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Acromiohumeral distance and supraspinatus tendon thickness in people with shoulder impingement syndrome compared to asymptomatic age and gender-matched participants: a case control study



Shoulder impingement syndrome (SIS) is the most common form of shoulder pain. Conservative and surgical treatments for SIS are often not effective. One such surgical intervention is subacromial decompression, aimed at widening the subacromial space (SAS). A better understanding of the changes in the SAS may help explain the relative ineffectiveness of current interventions.

Objective: To measure the acromiohumeral distance (AHD) and supraspinatus tendon thickness (STT) in people with SIS using a case control study.


The AHD and STT of 39 participants with SIS ≥3 months and 39 age, gender and dominant arm matched controls were measured using ultrasound imaging. Between-group differences for AHD and STT were compared using t-tests. A linear regression was used to determine if there was a relationship between AHD and STT measures, with group as a covariate.


Compared to controls (mean age 55.7 years, SD 10.6), individuals with SIS (mean age 57.1 years, SD 11.1) had a significantly larger AHD (mean difference 2.14 mm, 95% CI 1.21, 3.07, p < 0.001) and STT (mean difference 1.25 mm, 95% CI 0.60, 1.90, p < 0.001). The linear regression model indicated an association between AHD and STT (β = 0.59, 95% CI 0.29, 0.89, p < 0.01, R2 = 0.35, n = 78), suggesting that as STT increases in size, so does the AHD.


Individuals with SIS had a larger AHD and greater STT than controls. These results suggest the SAS is already wider in people with SIS and that the symptoms associated with SIS may be more related to an increased STT than a smaller SAS.

Peer Review reports


Shoulder pain is the third most common musculoskeletal cause of visits to general practitioners [1], with a lifetime prevalence between 8 to 68%, depending on case definition [2]. Shoulder impingement syndrome (SIS) is the most common cause of shoulder pain [3, 4]. SIS is a diagnosis that relates to pain from pathologies within the subacromial space (SAS). Synonymous names for SIS include outlet impingement syndrome [5], subacromial impingement syndrome [6] and subacromial pain syndrome [7]. Pathologies related to SIS include subacromial bursitis, tendonitis of the rotator cuff, partial thickness and/ or full thickness rotator cuff tears and rotator cuff degeneration [8, 9]. Two observational studies [10, 11] and a systematic review [12] of rotator cuff disease report minimal prevalence of SIS in the general population below the age of 40 years, with prevalence consistently increasing with age from 40 [13].

Treatments for SIS range from conservative therapy, usually consisting of manual therapy and/ or exercise, to surgery. However, a recent systematic review concluded that interventions for treating individuals with SIS, whether surgical or conservative, had limited effectiveness [14], with approximately half of all new episodes of shoulder pain continuing to report symptoms beyond 12 months [15]. One of the most common surgical interventions for SIS is subacromial decompression [16]. The use of subacromial decompression in England from 2007 to 2017 increased by 91%, at an estimated cost in excess of one billion pounds [17]. Subacromial decompression is based on the premise that narrowing of the SAS is believed to be associated with the pathologies related to SIS [18,19,20]. The measurement of the SAS is known as the acromiohumeral distance (AHD), which is the shortest distance between the inferior aspect of the acromion to the closest part of the humeral head [21]. The supraspinatus tendon is the most commonly affected tendon of the rotator cuff in SIS [22, 23] and is located within the SAS.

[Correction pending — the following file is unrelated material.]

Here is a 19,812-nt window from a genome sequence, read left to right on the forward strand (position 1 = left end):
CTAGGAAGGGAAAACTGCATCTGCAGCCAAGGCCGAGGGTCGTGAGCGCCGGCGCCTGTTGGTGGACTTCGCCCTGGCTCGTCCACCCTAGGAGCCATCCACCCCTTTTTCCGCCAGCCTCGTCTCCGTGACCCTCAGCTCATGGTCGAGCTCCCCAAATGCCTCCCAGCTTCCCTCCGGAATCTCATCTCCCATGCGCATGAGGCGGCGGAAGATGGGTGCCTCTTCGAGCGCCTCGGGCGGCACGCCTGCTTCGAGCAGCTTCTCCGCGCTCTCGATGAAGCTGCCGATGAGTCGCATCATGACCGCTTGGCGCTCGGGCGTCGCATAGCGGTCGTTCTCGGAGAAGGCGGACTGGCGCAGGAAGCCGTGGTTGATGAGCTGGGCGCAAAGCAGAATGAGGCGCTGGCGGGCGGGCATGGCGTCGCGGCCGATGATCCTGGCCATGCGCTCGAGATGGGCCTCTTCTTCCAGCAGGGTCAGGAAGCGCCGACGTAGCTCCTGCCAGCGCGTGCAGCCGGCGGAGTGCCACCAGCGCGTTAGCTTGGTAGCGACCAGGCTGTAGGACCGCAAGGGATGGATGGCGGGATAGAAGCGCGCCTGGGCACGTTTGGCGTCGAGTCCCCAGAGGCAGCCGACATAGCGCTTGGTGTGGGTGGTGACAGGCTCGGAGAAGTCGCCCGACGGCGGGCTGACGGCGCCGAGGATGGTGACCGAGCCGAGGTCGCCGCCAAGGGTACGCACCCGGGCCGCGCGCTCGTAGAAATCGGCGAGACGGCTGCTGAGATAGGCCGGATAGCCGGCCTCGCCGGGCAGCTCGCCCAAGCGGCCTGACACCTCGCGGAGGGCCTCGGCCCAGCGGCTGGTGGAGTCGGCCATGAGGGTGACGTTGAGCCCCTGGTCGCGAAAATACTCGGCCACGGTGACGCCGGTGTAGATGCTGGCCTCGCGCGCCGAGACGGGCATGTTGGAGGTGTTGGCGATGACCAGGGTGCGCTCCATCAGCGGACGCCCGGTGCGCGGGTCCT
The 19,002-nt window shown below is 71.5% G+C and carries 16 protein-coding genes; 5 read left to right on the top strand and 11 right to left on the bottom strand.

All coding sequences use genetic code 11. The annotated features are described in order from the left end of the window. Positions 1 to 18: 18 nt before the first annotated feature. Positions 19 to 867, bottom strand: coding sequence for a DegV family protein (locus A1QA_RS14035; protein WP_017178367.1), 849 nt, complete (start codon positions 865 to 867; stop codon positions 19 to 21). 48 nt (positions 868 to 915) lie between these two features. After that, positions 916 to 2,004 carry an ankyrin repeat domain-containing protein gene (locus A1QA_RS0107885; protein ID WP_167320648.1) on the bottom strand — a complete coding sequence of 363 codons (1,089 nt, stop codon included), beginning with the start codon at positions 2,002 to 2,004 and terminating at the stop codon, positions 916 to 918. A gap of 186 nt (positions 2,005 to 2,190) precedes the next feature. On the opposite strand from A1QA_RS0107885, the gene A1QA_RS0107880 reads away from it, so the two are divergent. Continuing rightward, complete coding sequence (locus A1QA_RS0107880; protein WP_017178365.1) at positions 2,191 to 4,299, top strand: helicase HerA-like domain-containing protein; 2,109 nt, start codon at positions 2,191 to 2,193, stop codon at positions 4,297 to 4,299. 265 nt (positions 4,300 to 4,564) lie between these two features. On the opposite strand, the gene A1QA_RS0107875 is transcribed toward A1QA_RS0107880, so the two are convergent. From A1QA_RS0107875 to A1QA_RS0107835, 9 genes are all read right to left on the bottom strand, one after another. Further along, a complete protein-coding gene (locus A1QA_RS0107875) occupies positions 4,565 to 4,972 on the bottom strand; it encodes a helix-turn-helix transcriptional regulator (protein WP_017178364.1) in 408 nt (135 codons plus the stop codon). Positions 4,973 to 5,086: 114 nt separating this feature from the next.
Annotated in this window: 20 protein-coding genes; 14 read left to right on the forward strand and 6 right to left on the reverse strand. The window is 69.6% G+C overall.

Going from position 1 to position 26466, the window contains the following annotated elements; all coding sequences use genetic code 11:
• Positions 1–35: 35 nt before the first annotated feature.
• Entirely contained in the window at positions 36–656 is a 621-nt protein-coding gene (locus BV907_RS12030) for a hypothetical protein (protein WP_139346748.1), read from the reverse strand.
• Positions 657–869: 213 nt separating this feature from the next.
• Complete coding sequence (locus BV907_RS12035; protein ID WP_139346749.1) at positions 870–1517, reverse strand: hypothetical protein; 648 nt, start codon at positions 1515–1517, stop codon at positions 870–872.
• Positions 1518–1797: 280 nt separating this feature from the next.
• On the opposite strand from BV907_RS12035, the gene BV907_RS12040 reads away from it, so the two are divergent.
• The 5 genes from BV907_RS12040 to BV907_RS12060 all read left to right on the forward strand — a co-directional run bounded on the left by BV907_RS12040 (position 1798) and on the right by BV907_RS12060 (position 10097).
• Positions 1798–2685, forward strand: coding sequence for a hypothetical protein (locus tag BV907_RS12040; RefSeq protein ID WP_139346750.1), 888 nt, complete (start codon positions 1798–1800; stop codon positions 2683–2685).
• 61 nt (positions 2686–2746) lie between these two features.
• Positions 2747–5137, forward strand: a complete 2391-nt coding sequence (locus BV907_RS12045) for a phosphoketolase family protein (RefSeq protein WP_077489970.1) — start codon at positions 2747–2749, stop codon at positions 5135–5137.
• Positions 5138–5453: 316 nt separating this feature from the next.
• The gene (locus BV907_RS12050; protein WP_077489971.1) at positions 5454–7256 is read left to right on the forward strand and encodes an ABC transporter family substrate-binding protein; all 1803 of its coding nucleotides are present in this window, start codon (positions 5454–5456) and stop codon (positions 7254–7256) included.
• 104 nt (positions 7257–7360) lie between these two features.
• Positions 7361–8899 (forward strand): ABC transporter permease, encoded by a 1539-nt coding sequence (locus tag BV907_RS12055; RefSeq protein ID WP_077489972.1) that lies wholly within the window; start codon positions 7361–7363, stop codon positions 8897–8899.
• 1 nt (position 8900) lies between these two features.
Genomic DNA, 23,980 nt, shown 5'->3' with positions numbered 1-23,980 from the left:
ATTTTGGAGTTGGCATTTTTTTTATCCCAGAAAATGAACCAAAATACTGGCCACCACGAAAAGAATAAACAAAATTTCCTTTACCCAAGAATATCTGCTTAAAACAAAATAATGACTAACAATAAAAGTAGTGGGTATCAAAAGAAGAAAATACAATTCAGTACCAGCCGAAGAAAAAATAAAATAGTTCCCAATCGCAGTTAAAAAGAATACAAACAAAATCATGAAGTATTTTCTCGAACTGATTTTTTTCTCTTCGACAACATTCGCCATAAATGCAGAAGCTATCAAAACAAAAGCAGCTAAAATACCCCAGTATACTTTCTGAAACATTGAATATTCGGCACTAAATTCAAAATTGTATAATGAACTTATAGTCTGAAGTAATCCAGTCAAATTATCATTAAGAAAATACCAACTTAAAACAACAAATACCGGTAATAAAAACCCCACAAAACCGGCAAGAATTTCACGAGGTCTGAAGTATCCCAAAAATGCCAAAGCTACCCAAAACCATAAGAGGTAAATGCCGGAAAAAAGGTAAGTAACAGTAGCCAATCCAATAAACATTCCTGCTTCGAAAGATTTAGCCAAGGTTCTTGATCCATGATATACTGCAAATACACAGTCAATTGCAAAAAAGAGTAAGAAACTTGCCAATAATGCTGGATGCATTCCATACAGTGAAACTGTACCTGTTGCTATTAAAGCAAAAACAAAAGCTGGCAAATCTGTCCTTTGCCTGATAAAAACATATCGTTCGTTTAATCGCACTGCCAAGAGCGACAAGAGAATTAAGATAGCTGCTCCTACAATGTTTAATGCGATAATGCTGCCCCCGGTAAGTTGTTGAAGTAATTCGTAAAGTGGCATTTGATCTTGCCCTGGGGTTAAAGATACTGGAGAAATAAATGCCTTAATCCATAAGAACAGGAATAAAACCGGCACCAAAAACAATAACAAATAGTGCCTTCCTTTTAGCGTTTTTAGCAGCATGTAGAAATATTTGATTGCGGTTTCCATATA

Previous studies have reported differing findings with regard to the size of the AHD and supraspinatus tendon thickness (STT) in people with SIS as compared to asymptomatic participants. Two studies, using less commonly described methods to measure AHD, reported a smaller AHD in people with SIS than that measured in asymptomatic shoulders [24, 25]. However, three studies, using the accepted and recommended method for measuring AHD [26], found no significant difference in AHD between people with SIS compared to asymptomatic controls. In all three of these studies the AHD was measured using ultrasound (US) imaging devices operated by physical therapists rather than by qualified and experienced sonographers. Similarly, several studies have measured STT in people affected by SIS compared with asymptomatic controls and found the supraspinatus tendon to be thicker in people with SIS [27,28,29]. Only one study, using overhead athletes in their twenties as participants, reported people with SIS to have a smaller STT measure when compared to asymptomatic controls [30].

Given the presumption of the narrowing of the SAS in SIS as justification for a common decompressive surgery to treat SIS with limited evidence of its effectiveness, further research is necessary to better understand the underlying anatomical pathology associated with SIS. This study investigates whether there is a difference in AHD and STT between individuals with SIS compared to matched, asymptomatic participants. Obtaining AHD and STT measures, using US performed by an experienced sonographer, from both participants with SIS and asymptomatic matched controls may improve our understanding of the underlying pathology of the SAS in people with SIS and lead to more effective treatment outcomes, possibly preventing unnecessary surgery.